Garrison et al v. PHH Mortgage Corporation et al

Filing 25

ORDER granting 13 Defendants' Motion to Dismiss. The Clerk is instructed to terminate this lawsuit. Signed by Judge G Murray Snow on 12/19/11.(LSP)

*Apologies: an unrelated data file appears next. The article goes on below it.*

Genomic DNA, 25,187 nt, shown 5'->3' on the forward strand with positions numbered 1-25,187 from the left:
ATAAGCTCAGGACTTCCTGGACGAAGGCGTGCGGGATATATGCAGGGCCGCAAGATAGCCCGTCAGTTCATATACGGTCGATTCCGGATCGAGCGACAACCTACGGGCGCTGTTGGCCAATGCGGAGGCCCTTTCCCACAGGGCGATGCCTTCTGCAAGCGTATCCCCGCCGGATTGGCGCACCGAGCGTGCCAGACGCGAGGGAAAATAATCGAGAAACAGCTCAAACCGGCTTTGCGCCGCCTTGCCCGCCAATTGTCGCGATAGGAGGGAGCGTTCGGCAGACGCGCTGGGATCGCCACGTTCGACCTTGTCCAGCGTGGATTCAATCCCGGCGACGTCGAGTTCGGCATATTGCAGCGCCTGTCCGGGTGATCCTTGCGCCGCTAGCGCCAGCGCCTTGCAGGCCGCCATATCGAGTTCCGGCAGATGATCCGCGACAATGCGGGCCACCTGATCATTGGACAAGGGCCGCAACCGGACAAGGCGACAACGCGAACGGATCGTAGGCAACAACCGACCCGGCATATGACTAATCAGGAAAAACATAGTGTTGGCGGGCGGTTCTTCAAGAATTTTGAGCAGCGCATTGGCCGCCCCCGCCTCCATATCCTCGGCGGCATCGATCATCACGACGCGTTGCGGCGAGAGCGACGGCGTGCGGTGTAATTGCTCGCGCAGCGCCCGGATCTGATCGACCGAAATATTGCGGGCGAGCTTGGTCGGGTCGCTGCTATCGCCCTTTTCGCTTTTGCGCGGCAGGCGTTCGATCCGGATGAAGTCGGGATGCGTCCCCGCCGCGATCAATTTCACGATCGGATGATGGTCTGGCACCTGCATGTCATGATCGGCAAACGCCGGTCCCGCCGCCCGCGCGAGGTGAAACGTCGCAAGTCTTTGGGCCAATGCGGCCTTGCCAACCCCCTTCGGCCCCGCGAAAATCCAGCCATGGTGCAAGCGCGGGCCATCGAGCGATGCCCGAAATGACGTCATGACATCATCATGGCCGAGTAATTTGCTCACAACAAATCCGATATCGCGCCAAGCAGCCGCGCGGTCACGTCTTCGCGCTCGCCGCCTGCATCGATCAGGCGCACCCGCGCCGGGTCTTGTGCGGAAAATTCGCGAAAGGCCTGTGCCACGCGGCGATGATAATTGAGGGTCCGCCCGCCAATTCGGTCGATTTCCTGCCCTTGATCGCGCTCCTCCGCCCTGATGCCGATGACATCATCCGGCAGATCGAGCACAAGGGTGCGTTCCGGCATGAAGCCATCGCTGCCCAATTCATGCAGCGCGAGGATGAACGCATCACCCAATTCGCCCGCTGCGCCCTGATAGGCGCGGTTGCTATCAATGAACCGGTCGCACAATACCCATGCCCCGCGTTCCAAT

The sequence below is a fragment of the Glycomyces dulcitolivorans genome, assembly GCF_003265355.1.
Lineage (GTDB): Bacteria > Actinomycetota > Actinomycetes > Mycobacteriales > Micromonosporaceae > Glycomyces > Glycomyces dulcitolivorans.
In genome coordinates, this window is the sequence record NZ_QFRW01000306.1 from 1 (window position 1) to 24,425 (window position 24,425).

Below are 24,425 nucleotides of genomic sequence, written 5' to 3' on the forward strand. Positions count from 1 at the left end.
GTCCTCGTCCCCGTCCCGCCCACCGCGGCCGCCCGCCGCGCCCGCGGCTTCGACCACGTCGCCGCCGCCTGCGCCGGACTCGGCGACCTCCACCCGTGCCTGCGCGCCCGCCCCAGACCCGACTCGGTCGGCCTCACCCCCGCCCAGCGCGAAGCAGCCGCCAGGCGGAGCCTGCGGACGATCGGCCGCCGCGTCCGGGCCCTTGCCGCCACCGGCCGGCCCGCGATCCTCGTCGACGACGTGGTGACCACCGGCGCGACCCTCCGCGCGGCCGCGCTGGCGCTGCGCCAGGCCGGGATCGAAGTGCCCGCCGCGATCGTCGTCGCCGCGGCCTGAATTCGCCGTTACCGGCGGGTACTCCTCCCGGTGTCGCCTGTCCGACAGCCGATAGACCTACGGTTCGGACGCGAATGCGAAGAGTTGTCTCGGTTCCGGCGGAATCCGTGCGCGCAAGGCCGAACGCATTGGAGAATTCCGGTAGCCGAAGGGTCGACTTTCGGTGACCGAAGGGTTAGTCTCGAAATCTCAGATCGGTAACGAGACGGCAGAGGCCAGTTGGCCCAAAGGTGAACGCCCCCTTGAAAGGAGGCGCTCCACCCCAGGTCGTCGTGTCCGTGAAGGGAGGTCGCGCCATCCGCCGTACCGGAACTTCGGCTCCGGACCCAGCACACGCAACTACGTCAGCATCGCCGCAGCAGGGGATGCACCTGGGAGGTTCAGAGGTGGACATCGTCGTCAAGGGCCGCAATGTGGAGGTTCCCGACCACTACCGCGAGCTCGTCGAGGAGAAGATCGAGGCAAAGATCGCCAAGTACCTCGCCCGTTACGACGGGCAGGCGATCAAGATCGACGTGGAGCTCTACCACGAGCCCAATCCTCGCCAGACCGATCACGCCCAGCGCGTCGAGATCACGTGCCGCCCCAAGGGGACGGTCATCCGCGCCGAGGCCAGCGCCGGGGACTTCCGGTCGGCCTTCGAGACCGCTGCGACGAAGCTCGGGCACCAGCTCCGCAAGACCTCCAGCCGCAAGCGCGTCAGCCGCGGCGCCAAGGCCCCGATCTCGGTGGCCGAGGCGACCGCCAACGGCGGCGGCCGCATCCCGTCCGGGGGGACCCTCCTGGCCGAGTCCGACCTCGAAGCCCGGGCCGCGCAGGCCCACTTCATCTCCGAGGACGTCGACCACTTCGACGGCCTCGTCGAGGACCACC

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1 WO 2 3 4 5 6 IN THE UNITED STATES DISTRICT COURT 7 FOR THE DISTRICT OF ARIZONA 8 9 Dennis Garrison and Kathleen Garrison, husband and wife, 10 Plaintiffs, 11 vs. 12 13 PHH Mortgage Corp. et al., Defendants. 14 15 G.) ) ) ) ) ) ) ) ) ) ) ) ) No. CV-11-918-PHX-GMS ORDER 16 17 18 Pending before the Court is Defendants’ Motion to Dismiss (Doc. 13). For the reasons discussed below, the motion is granted. BACKGROUND 19 20 On April 8, 2005, Plaintiffs Dennis and Kathleen Garrison borrowed $116,500 to 21 purchase a home located at 14857 W. Larkspur Drive, in Surprise, Arizona (“the Property”) 22 and secured the loan with a Deed of Trust (“DOT”) in the Property. (Doc. 13, Ex. 2).1 The 23 DOT names PHH Mortgage Corp (“PHH”) as the Lender, First American Title Insurance as 24 25 26 27 28 1 Defendants have attached copies of the Promissory Note and the Deed of Trust to their motion. (Doc. 13, Ex. 1–2). The Deed of Trust has been filed with the Maricopa County Recorder’s Office. The Court will therefore take judicial notice of this “matter[ ] of public record outside the pleadings.” Mack v. S. Bay Beer Distribs., Inc., 798 F.2d 1279, 1282 (9th Cir. 1986), overruled on other grounds by Astoria Fed. Sav. & Loan Ass’n. v. Solimino, 501 U.S. 104 (1991). 1 the Trustee, and Mortgage Electronic Registration Systems, Inc. (“MERS”) as the beneficiary 2 and nominee. (Id.). On March 17, 2011, MERS, as the nominee of PHH, substituted Jason 3 F. Sherman as Trustee. (Doc. 14, Ex. 3). On March 30, Christopher Perry issued a Notice of 4 Trustee’s Sale. (Doc. 14, Ex. 4).2 5 Plaintiffs filed this action in Maricopa County Superior Court on March 30, 2011. 6 (Doc. 1, Ex. 6). They applied for a temporary restraining order to block the Trustee’s sale on 7 the same day. (Doc. 6, Ex. 3). Defendants removed the action to this Court. (Doc. 1). On May 8 25, Plaintiffs filed a motion to dismiss under Rule 12(b)(6) for failure to state a claim. (Doc. 9 13).3 In their Response, Plaintiffs conceded that “their original Complaint is too prolix and 10 at times unnecessarily complex.” (Doc. 14). They moved for leave to amend their complaint, 11 which was granted on July 25. (Doc. 20). They were granted an extension to file an amended 12 complaint on September 23. (Doc. 21). No amended complaint was ever filed. DISCUSSION 13 14 I. Legal Standards 15 To survive dismissal for failure to state a claim pursuant to Federal Rule of Civil 16 Procedure 12(b)(6), a complaint must contain more than “labels and conclusions” or a 17 “formulaic recitation of the elements of a cause of action”; it must contain factual allegations 18 sufficient to “raise a right to relief above the speculative level.” Bell Atl. Corp. v. Twombly, 19 550 U.S. 544, 555 (2007). While “a complaint need not contain detailed factual allegations 20 . . . it must plead ‘enough facts to state a claim to relief that is plausible on its face.’” 21 22 23 24 25 26 27 28 2 The Substitution of Trustee and the Notice of Trustee Sale were attached to Plaintiff’s Response to the Motion to Dismiss. They are both subject to judicial notice as documents “whose contents are alleged in a complaint and whose authenticity no party questions, but which are not physically attached to the [plaintiff’s] pleading,”Knievel v. ESPN, 393 F.3d 1068, 1076 (9th Cir. 2005) (quoting In re Silicon Graphics Inc. Sec. Litig., 183 F.3d 970, 986 (9th Cir. 1999) (alteration in original)). 3 In their introduction, Defendants also state that their motion is pursuant to Rule 12(b)(1) for lack of subject-matter jurisdiction, but make no argument in the body of the motion that their own removal to federal court was improper. (Doc. 13). The motion is therefore construed as a motion to dismiss pursuant to Rule 12(b)(6). -2- 1 Clemens v. DaimlerChrysler Corp., 534 F.3d 1017, 1022 (9th Cir. 2008) (quoting Twombly, 2 550 U.S. at 570). “Determining whether a complaint states a plausible claim for relief [is] 3 a context-specific task” in which a court relies upon “its judicial experience and common 4 sense.” Ashcroft v. Iqbal, 129 S.Ct. 1937, 1950 (2009) (citing Twombly, 550 U.S. at 556). 5 The plausibility standard “asks for more than a sheer possibility that a defendant has acted 6 unlawfully.” Id. at 1949. Instead, “where the well-pleaded facts do not permit the court to 7 infer more than the mere possibility of misconduct, the complaint has alleged—but it has not 8 ‘show[n]’—‘that the pleader is entitled to relief.” Id. at 1950 (quoting FED. R. CIV. P. 9 8(a)(2)). 10 When analyzing a complaint for failure to state a claim under Rule 12(b)(6), “[a]ll 11 allegations of material fact are taken as true and construed in the light most favorable to the 12 nonmoving party.” Smith v. Jackson, 84 F.3d 1213, 1217 (9th Cir. 1996). However, legal 13 conclusions couched as factual allegations are not given a presumption of truthfulness, and 14 “conclusory allegations of law and unwarranted inferences are not sufficient to defeat a 15 motion to dismiss.” Pareto v. FDIC, 139 F.3d 696, 699 (9th Cir. 1998). 16 II. 17 Analysis As Plaintiffs concede in their Response, the complaint, at 57 pages long and containing 18 157 numbered paragraphs, is neither “short” nor “plain.” FED. R. CIV. P. 8(a)(1). Instead, it 19 contains multiple overlapping legal theories, often fails to differentiate one Defendant from 20 another, and relies substantially on an overarching critique of the mortgage lending industry 21 and the practice of securitizing mortgages, rather than making claims particular to how 22 Plaintiffs’ loan was handled. (Doc. 1, Ex. 6). In their motion to amend, Plaintiffs stated that 23 their “Objective” in filing an amended complaint would be, among other things, “to Eliminate 24 All Allegations of Fraud, Negligent Misrepresentation and Concealment.” (Doc. 15). 25 Although they never filed an amended complaint, the Court construes this and other 26 concessions as admissions that Plaintiffs cannot adequately plead these claims, and Counts 27 Six, Seven, and Eight are hereby dismissed. Plaintiffs’ remaining claims include Count One 28 (“General Allegations as to all Defendants”), Count Two (“Injunctive Relief”), Count Three -3- 1 (“Declaratory Relief”), Count Four (“Breach of Contract”), and Count Five (“Payment/ 2 Satisfaction of Promissory Note”). Count One is broad-reaching, but can best be described 3 as comprised of three sub-arguments which Plaintiffs clarify in their Response, including that 4 a) since MERS is merely a “beneficiary” and “nominee” under the DOT, it did not have 5 power to transfer its interest, b) since the note and the deed were not held by the same entity, 6 the deed is unenforceable, and c) since the loan was securitized, only the purchasers of the 7 securities, and not the lender or the trustee, have the power to initiate foreclosure. Plaintiffs’ 8 remaining counts, including the four subsections of Count One, will be discussed in turn. 9 A. Count One - General Allegations 10 Plaintiffs’ contentions that MERS lacked the power to transfer its interest, that the 11 deed was rendered unenforceable by such a transfer, and that only purchasers of a security 12 have the right to initiate foreclosure proceedings are all identical to claims that have been 13 considered and rejected by this Court and the Ninth Circuit. 14 Plaintiffs argue that the MERS system of internally recording transfers of interest 15 violates Ariz. Rev. Stat. (“A.R.S.”) § 33-404 (2007) which requires that any transfer of title 16 be recorded with the county recorder. In Cervantes et al. v. Countrywide et al., 656 F.3d 17 1034 (9th Cir. 2011), the Ninth Circuit validated MERS’s role as a trustee when interests in 18 real estate are transferred. The Court found that the agreements remained enforceable 19 because “the split only renders the mortgage unenforceable if MERS or the trustee, as 20 nominal holders of the deeds, are not agents of the lenders.” Cervantes, 656 F.3d at 1044. 21 Plaintiffs have not alleged that MERS was not the agent of the lenders for their mortgage, 22 and their MERS-related claim fails. 23 Next, Plaintiffs contend that recent rulings have granted new life to the so-called 24 “Show Me the Note” argument. In Arizona, “district courts have routinely held that [the] 25 ‘show me the note’ argument lacks merit.” Diessner v. MERS, 618 F. Supp. 2d 1184, 1187 26 (D. Ariz. 2009) (internal citation omitted, collecting cases). Plaintiff cites to Judge Teilborg’s 27 order in In Re Mortgage Electronic Registration Systems (MERS) Litigation, 2:09-md-02119- 28 JAT, (D. Ariz. May 5, 2011), which granted plaintiffs leave to file a Consolidated Amended -4- 1 Complaint, as evidence that “the bulk of the decisions from Judges on the United States 2 District Court for the District of Arizona rejecting the ‘show me the note’ argument will be 3 reconsidered by Judge Teilborg and may no longer have precedential value.” (Doc. 14 at 3). 4 As noted, in Cervantes, the Ninth Circuit held that an entity holding the deed as a trustee can 5 foreclose after a note has been transferred because “the notes and deeds are not irreparably 6 split.” Cervantes, 656 F.3d at 1044. Judge Teilborg, meanwhile, has since dismissed the 7 Consolidated Amended Complaint, holding that MERS “holds legal title to the secured 8 interests and is the beneficiary or lienholder of record, as the nominee or agent for Plaintiffs’ 9 lenders and the lenders’ successors and assigns.” MERS Litigation, 2:09-md-02119-JAT at 10 6 (Oct. 3, 2011). 11 In addition to Judge Teilborg’s earlier ruling, Plaintiffs assert that the decision of the 12 Bankruptcy Appellate Panel in In re Veal, 450 B.R. 897 (2011) provides additional support 13 for the theory that Defendants must show that they have the “rights of a holder” before they 14 can enforce the DOT. (Doc. 14 at 8). In Veal, the Bankruptcy panel considered whether two 15 entities had standing to obtain relief from a stay in bankruptcy proceedings in order to 16 conduct a foreclosure. The parties there “assume[d] that the Uniform Commercial Code 17 (‘UCC’) applie[d] to the Note.” Veal, 450 B.R. at 908–09. The documentation provided to 18 the bankruptcy court had included a recorded assignment of a mortgage to Option One 19 Mortgage Corporation (which was not a party to the proceedings). All that American Home 20 Mortgage Servicing, Inc. (“AHMSI”), which was seeking to foreclose, could offer to show 21 that it had a right to enforce the note was a letter addressed “To Whom it May Concern,” 22 which “states that AHMSI acquired Option One’s mortgage servicing business.” Veal, 450 23 B.R. at 902. The Court found that this letter was not sufficient evidence to prove ownership, 24 and denied AHMSI standing. Wells Fargo, which had also sought stay relief, was indeed 25 found to lack standing on a variation of the “show me the note” theory. However, the 26 decision regarding Wells Fargo’s interest was decided under Illinois law, and the panel 27 overtly acknowledged that “[w]e are aware of statutory law and unreported cases in this 28 circuit that may give lenders a nonbankruptcy right to commence foreclosure based solely -5- 1 upon their status as assignees of a mortgage or deed of trust, and without any explicit 2 requirement that they have an interest in the note.” Veal, 450 B.R. at 917 n.34. 3 The conclusions in Veal are not applicable to this case. Defendants do not concede 4 that the sale is governed by the UCC, because the sale is conducted pursuant to the Deed of 5 Trust, not the Note. (Doc. 19 at 7). Trustee sales under a Deed of Trust “are conducted on a 6 contract theory under the power of sale authority of the trustee.” In re Krohn, 204 Ariz. 205, 7 208, 52 P.3d 774, 777 (2002). The procedures for non-judicial foreclosures in Arizona are 8 not codified in the UCC, therefore, but in A.R.S. §§ 33-807 (2007). These Deed of Trust 9 statutes “set forth the only procedure for a valid trustee’s sale.” Patton v. First Federal Sav. 10 and Loan Ass’n of Phoenix, 118 Ariz. 473, 476, 578 P.2d 152, 155 (1978). Plaintiff does not 11 allege any violation of these statutes, and therefore does not “state[ ] a plausible claim” that 12 the non-judicial foreclosure is improper. Iqbal, 129 S.Ct. at 1950. 13 Plaintiffs finally allege that the mortgage cannot be foreclosed upon because it was 14 securitized, but this Court has rejected such arguments when a plaintiff cannot show that 15 “securitization has had any impact on Plaintiff’s obligations under the loan.” Henkels v. J.P. 16 Morgan Chase, at *7 (D.Ariz. June 14, 2011). See, e.g., Colonial Savs., FA v. Gulino, 17 CV–09–1635–PHX–GMS, 2010 WL 1996608, at *4 (D.Ariz. May 19, 2010). The original 18 DOT overtly provided that “[t]he Note or a partial interest in the Note (together with this 19 Security Instrument) can be sold one or more times without prior notice to Borrower.” (Doc. 20 12, Ex. 2 ¶ 20). Moreover, “[b]y signing the deed[ ] of trust, the plaintiff[ ] agreed to the 21 terms and [was] on notice of the contents.” Cervantes, 656 F.3d at 1042. 22 23 None of the multiple sub-counts in Claim One have merit, and it is therefore dismissed. 24 B. 25 As noted above and below, none of Plaintiffs’ non-injunctive claims succeed. When 26 all other claims are dismissed, declaratory or injunctive relief that is “premised upon those 27 counts must likewise fail.” In re MERS Lititgation, 744 F. Supp. 2d 1018, 1032 (D. Ariz. 28 2010). Plaintiffs are not entitled to declaratory or injunctive relief. Counts Two and Three - Declaratory and Injunctive Relief -6- 1 C. 2 The DOT provides that the Note “can be sold one or more times without prior notice 3 to Borrower,” and that “Lender may, for any reason or cause, from time to time remove 4 Trustee and appoint a successor trustee to any Trustee appointed hereunder.” (Doc. 13, Ex. 5 2 ¶ 20, ¶ 24). Transferring the Note and appointing successive Trustees did not, therefore, 6 constitute a breach of contract. Likewise, foreclosing when the loan went into default did not 7 constitute a breach of contract. (Doc. 13, Ex. 2 ¶ 22). This Court has previously held that 8 securitization does not violate the covenant of good faith and fair dealing, and therefore does 9 not create an action for breach of contract. See Colonial Savs., FA v. Gulino, 10 CV–09–1635–PHX–GMS, 2010 WL 1996608, at *4 (D.Ariz. May 19, 2010). Plaintiffs’ 11 other breach of contract claims are restatements of their general Count One arguments. (Doc. 12 1, Ex. 6 ¶¶ 99–109). They claim that “unless and until Defendants can first produce the 13 original of the Promissory Note signed by the Plaintiff Borrowers,” or an endorsement, 14 selling the property would be a breach of contract. (Id. ¶ 104). Since, as discussed above, 15 these variants of the “Show Me the Note” theory lack merit, Plaintiffs have not stated a claim 16 for breach of contract. Count Four - Breach of Contract 17 D. 18 Plaintiffs allege that Defendants purchased one or more Credit Default Swaps that 19 compensated them when the loan went into default. (Doc. 1, Ex. 6 ¶¶ 110–117). Even 20 assuming that Defendants purchased swaps, Plaintiffs are not entitled to compensation. If 21 Defendants purchased swaps, they did so by providing consideration to a third party in 22 exchange for the promise to pay if a loan defaulted. Plaintiffs did not provide the 23 consideration for the swaps, and therefore would not be entitled to payment; the swaps are 24 a contract separate from and independent of the original loan. As this Court has stated, “[t]o 25 the extent a credit-default swap might technically pay off the money owed to a bank when 26 a homeowner defaults on his mortgage, the benefit most certainly does not accrue to the 27 homeowner who defaulted.” Dumont v. HSBC Mortg. Corp., USA, 2010 WL 3023885, at *6 28 (D. Ariz. Aug 2, 2010). Count Five is therefore dismissed as well. Count Five - Payment/Satisfaction of Promissory Note -7- 1 CONCLUSION 2 Plaintiffs were granted leave to file an amended complaint in order to correct the 3 acknowledged shortcomings of their complaint. Nevertheless, they never did so. The counts 4 which they acknowledged were inadequately pled and which they stated they intended to 5 withdraw are therefore dismissed. Their “show me the note” argument has been rejected by 6 this Court, and their MERS-related arguments were recently rejected by the Ninth Circuit. 7 Any money that Defendants received from a Credit Default Swap does not eliminate 8 Plaintiffs’ obligation to pay back their loan. With no claims remaining, they cannot seek 9 injunctive or declarative relief. Their complaint is therefore dismissed. 10 11 12 IT IS THEREFORE ORDERED that Defendants’ Motion to Dismiss (Doc. 13) is granted. The Clerk of Court is instructed to terminate this lawsuit. DATED this 19th day of December, 2011. 13 14 15 16 17 18 19 20 21 22 23 24 25 26 27 28 -8-